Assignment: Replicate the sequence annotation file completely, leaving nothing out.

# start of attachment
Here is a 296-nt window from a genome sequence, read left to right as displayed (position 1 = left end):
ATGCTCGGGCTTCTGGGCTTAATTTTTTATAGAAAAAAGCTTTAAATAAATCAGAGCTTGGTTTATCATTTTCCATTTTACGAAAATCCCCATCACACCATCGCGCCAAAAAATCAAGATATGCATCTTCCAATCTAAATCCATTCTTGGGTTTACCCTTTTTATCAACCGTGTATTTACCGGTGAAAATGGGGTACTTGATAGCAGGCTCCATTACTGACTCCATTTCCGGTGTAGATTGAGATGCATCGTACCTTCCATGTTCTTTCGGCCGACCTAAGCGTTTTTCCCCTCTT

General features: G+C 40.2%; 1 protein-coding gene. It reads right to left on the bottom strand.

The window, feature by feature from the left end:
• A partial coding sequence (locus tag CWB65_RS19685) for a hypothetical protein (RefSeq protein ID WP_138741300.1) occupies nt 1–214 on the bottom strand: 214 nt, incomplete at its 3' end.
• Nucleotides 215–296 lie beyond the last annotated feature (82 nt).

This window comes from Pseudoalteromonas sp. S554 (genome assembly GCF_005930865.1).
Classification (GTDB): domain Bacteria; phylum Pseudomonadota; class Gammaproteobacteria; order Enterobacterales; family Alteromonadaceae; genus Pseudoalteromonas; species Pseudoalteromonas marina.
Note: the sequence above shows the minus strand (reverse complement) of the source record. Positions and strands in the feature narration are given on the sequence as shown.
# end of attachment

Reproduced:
Here is a 296-nt window from a genome sequence, read left to right as displayed (position 1 = left end):
ATGCTCGGGCTTCTGGGCTTAATTTTTTATAGAAAAAAGCTTTAAATAAATCAGAGCTTGGTTTATCATTTTCCATTTTACGAAAATCCCCATCACACCATCGCGCCAAAAAATCAAGATATGCATCTTCCAATCTAAATCCATTCTTGGGTTTACCCTTTTTATCAACCGTGTATTTACCGGTGAAAATGGGGTACTTGATAGCAGGCTCCATTACTGACTCCATTTCCGGTGTAGATTGAGATGCATCGTACCTTCCATGTTCTTTCGGCCGACCTAAGCGTTTTTCCCCTCTT

General features: G+C 40.2%; 1 protein-coding gene. It reads right to left on the bottom strand.

The window, feature by feature from the left end:
• A partial coding sequence (locus tag CWB65_RS19685) for a hypothetical protein (RefSeq protein ID WP_138741300.1) occupies nt 1–214 on the bottom strand: 214 nt, incomplete at its 3' end.
• Nucleotides 215–296 lie beyond the last annotated feature (82 nt).

This window comes from Pseudoalteromonas sp. S554 (genome assembly GCF_005930865.1).
Classification (GTDB): domain Bacteria; phylum Pseudomonadota; class Gammaproteobacteria; order Enterobacterales; family Alteromonadaceae; genus Pseudoalteromonas; species Pseudoalteromonas marina.
Note: the sequence above shows the minus strand (reverse complement) of the source record. Positions and strands in the feature narration are given on the sequence as shown.